Emerging MarketsJun 19 2019

The price of premium returns

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The price of premium returns
ByNick Davis

A key attraction of emerging markets is their dynamism. They are emerging. They are changing – sometimes quickly, sometimes slowly.

China’s inland provinces may still be underdeveloped, but the same is hardly true of Shanghai or Guangdong. Meanwhile, governance in China has arguably not developed at the same pace as the economy.

Australia is not classified as an emerging market and its governance would generally be ranked highly. But its economy is biased toward commodities and its trade is oriented to China.

South Korea is included among EMs, but its per person GDP is about the same as Spain and higher than that of the EU as a whole.

Despite these differences, which some might see as anomalies, EMs do still behave within certain broad patterns.

Through most of 2018 EMs struggled as investors became increasingly convinced that US interest rates would continue to rise at least to the end of 2019 and possibly further.

The first half of this saw a distinct turnaround. There have been two key factors behind this change.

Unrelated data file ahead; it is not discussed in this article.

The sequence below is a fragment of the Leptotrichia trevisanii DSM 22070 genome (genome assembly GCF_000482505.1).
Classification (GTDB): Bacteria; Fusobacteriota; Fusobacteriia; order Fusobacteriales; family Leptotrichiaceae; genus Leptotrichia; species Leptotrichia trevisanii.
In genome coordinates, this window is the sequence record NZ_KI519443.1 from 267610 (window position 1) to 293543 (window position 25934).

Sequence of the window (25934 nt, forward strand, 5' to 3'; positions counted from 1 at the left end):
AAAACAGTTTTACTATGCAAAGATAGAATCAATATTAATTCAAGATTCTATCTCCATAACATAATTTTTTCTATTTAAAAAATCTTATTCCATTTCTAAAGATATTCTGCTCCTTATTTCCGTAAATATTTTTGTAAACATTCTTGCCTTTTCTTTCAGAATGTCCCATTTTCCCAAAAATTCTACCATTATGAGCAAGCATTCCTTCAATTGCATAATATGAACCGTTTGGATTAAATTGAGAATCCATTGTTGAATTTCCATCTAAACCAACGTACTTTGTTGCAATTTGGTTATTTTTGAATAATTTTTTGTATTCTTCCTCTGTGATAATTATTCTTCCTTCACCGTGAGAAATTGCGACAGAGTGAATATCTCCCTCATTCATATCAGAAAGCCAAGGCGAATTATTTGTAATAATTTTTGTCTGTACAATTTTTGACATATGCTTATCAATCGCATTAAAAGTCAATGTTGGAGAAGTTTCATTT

One is the return to a more dovish monetary policy in both the US and Eurozone, including the admission that winding down central bank balance sheets is likely to be slower than planned.

By suppressing returns in developed markets, this helps to push investors to seek better returns in higher risk sectors, not least EMs.

The other factor favouring EMs is greater confidence that global growth remains reasonably stable, particularly in the US and China.

These two economies, the first and second largest in the world, are by far the most important markets for EM goods and services.

The stable fundamentals of many parts of the EM sector, together with economic policy credibility, have been further factors supporting good performance.

Finally, cheaper valuations at end-2018 across many markets drove a large pick up in investor inflows.

Currency drag

EM performance has not been universally positive, however.

EM sovereign credit (specifically, hard currency bonds issued by governments) has delivered the strongest returns, albeit with a few more challenging country-specific situations such as Argentina and Turkey.

The strength of the US dollar, which helped lift hard currency outperformance, was a drag on the performance of local currency assets.

According to JP Morgan, EM equities rose 12 per cent in US dollars in the first four months of 2019 – a solid return, but below levels seen in the US and Europe.

An issue often overlooked by EM investors is the influence of factors.

Traditionally, despite EM economies being driven by value-biased sectors such as materials and commodities, in aggregate they were all about growth.